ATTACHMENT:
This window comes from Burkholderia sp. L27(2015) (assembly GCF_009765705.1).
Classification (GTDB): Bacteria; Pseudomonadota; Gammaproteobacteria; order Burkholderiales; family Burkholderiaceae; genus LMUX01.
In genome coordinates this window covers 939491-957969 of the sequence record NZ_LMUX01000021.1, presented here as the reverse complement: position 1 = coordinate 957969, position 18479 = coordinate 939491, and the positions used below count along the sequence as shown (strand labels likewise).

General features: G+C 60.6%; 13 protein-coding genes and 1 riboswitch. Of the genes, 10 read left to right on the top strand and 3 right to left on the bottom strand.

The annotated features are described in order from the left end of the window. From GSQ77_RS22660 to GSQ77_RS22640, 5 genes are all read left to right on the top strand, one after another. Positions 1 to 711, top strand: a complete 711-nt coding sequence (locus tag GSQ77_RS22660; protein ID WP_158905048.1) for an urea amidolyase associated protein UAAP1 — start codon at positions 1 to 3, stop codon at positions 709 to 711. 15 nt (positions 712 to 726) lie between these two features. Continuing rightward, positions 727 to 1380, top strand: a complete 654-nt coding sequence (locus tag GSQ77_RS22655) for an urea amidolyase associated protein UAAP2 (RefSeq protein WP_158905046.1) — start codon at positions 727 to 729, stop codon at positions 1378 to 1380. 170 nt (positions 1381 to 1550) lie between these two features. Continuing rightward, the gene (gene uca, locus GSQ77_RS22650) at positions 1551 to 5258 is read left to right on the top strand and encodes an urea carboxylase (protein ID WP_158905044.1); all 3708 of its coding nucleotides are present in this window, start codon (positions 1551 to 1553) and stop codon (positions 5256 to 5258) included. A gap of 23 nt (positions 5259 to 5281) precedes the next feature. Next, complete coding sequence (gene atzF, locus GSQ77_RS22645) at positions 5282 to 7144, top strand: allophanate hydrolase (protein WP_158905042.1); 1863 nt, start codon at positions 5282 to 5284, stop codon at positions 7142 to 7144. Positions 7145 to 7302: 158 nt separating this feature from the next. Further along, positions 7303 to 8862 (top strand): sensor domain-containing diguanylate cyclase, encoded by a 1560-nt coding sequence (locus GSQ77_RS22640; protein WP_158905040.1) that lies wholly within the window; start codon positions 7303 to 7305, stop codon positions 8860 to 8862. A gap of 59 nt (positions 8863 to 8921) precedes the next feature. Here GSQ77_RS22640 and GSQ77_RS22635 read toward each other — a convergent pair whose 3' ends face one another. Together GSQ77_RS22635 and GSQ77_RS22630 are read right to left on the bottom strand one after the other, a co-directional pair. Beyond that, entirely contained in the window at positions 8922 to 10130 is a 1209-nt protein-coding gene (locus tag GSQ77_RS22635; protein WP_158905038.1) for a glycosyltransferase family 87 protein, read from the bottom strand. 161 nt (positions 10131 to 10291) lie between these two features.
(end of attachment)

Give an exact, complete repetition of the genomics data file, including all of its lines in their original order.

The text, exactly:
This window comes from Burkholderia sp. L27(2015) (assembly GCF_009765705.1).
Classification (GTDB): Bacteria; Pseudomonadota; Gammaproteobacteria; order Burkholderiales; family Burkholderiaceae; genus LMUX01.
In genome coordinates this window covers 939491-957969 of the sequence record NZ_LMUX01000021.1, presented here as the reverse complement: position 1 = coordinate 957969, position 18479 = coordinate 939491, and the positions used below count along the sequence as shown (strand labels likewise).

General features: G+C 60.6%; 13 protein-coding genes and 1 riboswitch. Of the genes, 10 read left to right on the top strand and 3 right to left on the bottom strand.

The annotated features are described in order from the left end of the window. From GSQ77_RS22660 to GSQ77_RS22640, 5 genes are all read left to right on the top strand, one after another. Positions 1 to 711, top strand: a complete 711-nt coding sequence (locus tag GSQ77_RS22660; protein ID WP_158905048.1) for an urea amidolyase associated protein UAAP1 — start codon at positions 1 to 3, stop codon at positions 709 to 711. 15 nt (positions 712 to 726) lie between these two features. Continuing rightward, positions 727 to 1380, top strand: a complete 654-nt coding sequence (locus tag GSQ77_RS22655) for an urea amidolyase associated protein UAAP2 (RefSeq protein WP_158905046.1) — start codon at positions 727 to 729, stop codon at positions 1378 to 1380. 170 nt (positions 1381 to 1550) lie between these two features. Continuing rightward, the gene (gene uca, locus GSQ77_RS22650) at positions 1551 to 5258 is read left to right on the top strand and encodes an urea carboxylase (protein ID WP_158905044.1); all 3708 of its coding nucleotides are present in this window, start codon (positions 1551 to 1553) and stop codon (positions 5256 to 5258) included. A gap of 23 nt (positions 5259 to 5281) precedes the next feature. Next, complete coding sequence (gene atzF, locus GSQ77_RS22645) at positions 5282 to 7144, top strand: allophanate hydrolase (protein WP_158905042.1); 1863 nt, start codon at positions 5282 to 5284, stop codon at positions 7142 to 7144. Positions 7145 to 7302: 158 nt separating this feature from the next. Further along, positions 7303 to 8862 (top strand): sensor domain-containing diguanylate cyclase, encoded by a 1560-nt coding sequence (locus GSQ77_RS22640; protein WP_158905040.1) that lies wholly within the window; start codon positions 7303 to 7305, stop codon positions 8860 to 8862. A gap of 59 nt (positions 8863 to 8921) precedes the next feature. Here GSQ77_RS22640 and GSQ77_RS22635 read toward each other — a convergent pair whose 3' ends face one another. Together GSQ77_RS22635 and GSQ77_RS22630 are read right to left on the bottom strand one after the other, a co-directional pair. Beyond that, entirely contained in the window at positions 8922 to 10130 is a 1209-nt protein-coding gene (locus tag GSQ77_RS22635; protein WP_158905038.1) for a glycosyltransferase family 87 protein, read from the bottom strand. 161 nt (positions 10131 to 10291) lie between these two features.